# 4, partB 61*67

This part is relatively simple. Since 32 bytes are saved in the block in each set, we must process 8 columns at a time. However, since the same column elements between two rows of any matrix basically do not conflict, the number of rows processed at one time can be adjusted. It should be noted that since the rows and columns cannot divide our sub matrix rows and columns, the redundant parts need to be handled separately:

void transpose_save_diagonal61(int M, int N, int A[N][M], int B[M][N]) { int i, j, ii, jj, tmp; int msize = 8; int nsize = 16; for (ii = 0; ii < N; ii += nsize) { if (ii == 64) { nsize = 3; } for (jj = 0; jj < M; jj += msize) { if (jj == 56) { msize = 5; } for (i = ii; i < ii + nsize; i++) { for (j = jj; j < jj + msize; j++) { tmp = A[i][j]; B[j][i] = tmp; } } } msize = 8; } }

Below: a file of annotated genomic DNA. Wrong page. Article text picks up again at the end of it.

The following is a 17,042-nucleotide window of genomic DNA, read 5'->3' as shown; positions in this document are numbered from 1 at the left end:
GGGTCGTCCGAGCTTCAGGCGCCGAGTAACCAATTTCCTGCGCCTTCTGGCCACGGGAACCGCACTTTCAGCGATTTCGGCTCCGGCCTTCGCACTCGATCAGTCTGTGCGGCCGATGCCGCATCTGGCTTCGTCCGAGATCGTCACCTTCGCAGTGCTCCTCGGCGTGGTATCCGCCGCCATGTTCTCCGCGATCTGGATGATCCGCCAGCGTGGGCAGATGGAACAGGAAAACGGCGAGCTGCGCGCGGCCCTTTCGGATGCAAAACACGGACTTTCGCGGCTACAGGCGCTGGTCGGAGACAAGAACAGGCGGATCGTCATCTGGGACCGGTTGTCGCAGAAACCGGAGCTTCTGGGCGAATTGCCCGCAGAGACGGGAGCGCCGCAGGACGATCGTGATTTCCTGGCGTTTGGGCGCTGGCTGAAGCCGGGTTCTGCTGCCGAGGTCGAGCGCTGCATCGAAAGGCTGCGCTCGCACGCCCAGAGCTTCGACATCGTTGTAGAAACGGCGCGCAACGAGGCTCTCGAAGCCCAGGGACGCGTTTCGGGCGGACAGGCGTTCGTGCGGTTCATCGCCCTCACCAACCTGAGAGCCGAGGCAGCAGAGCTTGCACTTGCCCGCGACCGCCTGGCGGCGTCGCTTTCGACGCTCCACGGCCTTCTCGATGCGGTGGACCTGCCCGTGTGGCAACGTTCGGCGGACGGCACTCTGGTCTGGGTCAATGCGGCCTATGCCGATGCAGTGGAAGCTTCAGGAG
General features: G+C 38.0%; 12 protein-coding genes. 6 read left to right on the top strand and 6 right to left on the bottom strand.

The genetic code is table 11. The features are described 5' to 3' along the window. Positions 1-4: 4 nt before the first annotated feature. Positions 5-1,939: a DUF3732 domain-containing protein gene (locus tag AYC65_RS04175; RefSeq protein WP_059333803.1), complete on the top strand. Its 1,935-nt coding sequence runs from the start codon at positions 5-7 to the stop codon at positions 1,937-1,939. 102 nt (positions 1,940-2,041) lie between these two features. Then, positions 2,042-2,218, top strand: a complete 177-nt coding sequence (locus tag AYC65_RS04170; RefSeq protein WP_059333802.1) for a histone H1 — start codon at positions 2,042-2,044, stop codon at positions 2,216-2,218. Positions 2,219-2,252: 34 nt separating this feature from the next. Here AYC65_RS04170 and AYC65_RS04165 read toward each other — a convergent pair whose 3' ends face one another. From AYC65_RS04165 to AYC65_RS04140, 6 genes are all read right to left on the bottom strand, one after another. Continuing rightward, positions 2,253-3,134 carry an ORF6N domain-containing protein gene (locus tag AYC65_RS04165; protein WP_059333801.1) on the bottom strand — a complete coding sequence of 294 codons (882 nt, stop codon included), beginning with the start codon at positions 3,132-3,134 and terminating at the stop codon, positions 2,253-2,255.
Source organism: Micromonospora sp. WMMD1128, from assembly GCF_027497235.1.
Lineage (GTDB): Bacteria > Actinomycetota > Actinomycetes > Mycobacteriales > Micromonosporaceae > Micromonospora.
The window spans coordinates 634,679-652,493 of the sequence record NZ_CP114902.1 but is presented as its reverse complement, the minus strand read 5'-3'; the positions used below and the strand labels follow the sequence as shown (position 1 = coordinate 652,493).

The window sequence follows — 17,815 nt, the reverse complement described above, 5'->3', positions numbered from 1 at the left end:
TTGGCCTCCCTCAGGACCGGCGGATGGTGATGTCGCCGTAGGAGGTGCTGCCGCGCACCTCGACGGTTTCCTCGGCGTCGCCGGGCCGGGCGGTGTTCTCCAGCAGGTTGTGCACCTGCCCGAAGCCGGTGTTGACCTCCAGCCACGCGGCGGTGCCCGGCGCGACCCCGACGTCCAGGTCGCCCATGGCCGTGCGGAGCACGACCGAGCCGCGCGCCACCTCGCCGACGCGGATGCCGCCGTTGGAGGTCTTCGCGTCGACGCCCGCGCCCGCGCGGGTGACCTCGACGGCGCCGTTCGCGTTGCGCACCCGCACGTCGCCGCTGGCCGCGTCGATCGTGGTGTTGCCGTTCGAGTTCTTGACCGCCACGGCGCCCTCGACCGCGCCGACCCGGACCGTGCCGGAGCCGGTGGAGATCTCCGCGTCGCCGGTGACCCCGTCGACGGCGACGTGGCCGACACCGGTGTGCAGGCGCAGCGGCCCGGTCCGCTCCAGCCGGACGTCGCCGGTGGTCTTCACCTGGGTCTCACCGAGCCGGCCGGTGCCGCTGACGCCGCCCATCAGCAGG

# 5, Integration and testing

Since the meaning of the question has explained that optimization can be done according to the matrix dimension, we are not polite:

void transpose_submit(int M, int N, int A[N][M], int B[M][N]) { if (M == 32 && N == 32) { transpose_save_diagonal32(M, N, A, B); } else if (M == 64 && N == 64) { transpose_save_diagonal64_rm_variable(M, N, A, B); } else if (M == 61 && N == 67) { transpose_save_diagonal61(M, N, A, B); } else { int i, j, ii, jj, tmp; int msize = 8; int nsize = 8; // int en = bsize * (N / bsize); /* Amount that fits evenly into blocks */ for (ii = 0; ii < N; ii += nsize) { for (jj = 0; jj < M; jj += msize) { for (i = ii; i < ii + nsize; i++) { for (j = jj; j < jj + msize; j++) { tmp = A[i][j]; B[j][i] = tmp; } } } } } }

# 6, Other solutions

The blog I often read when reading this book also provides a solution, which has better performance than mine—— CS:APP3e deep understanding of computer systems_ 3e CacheLab experiment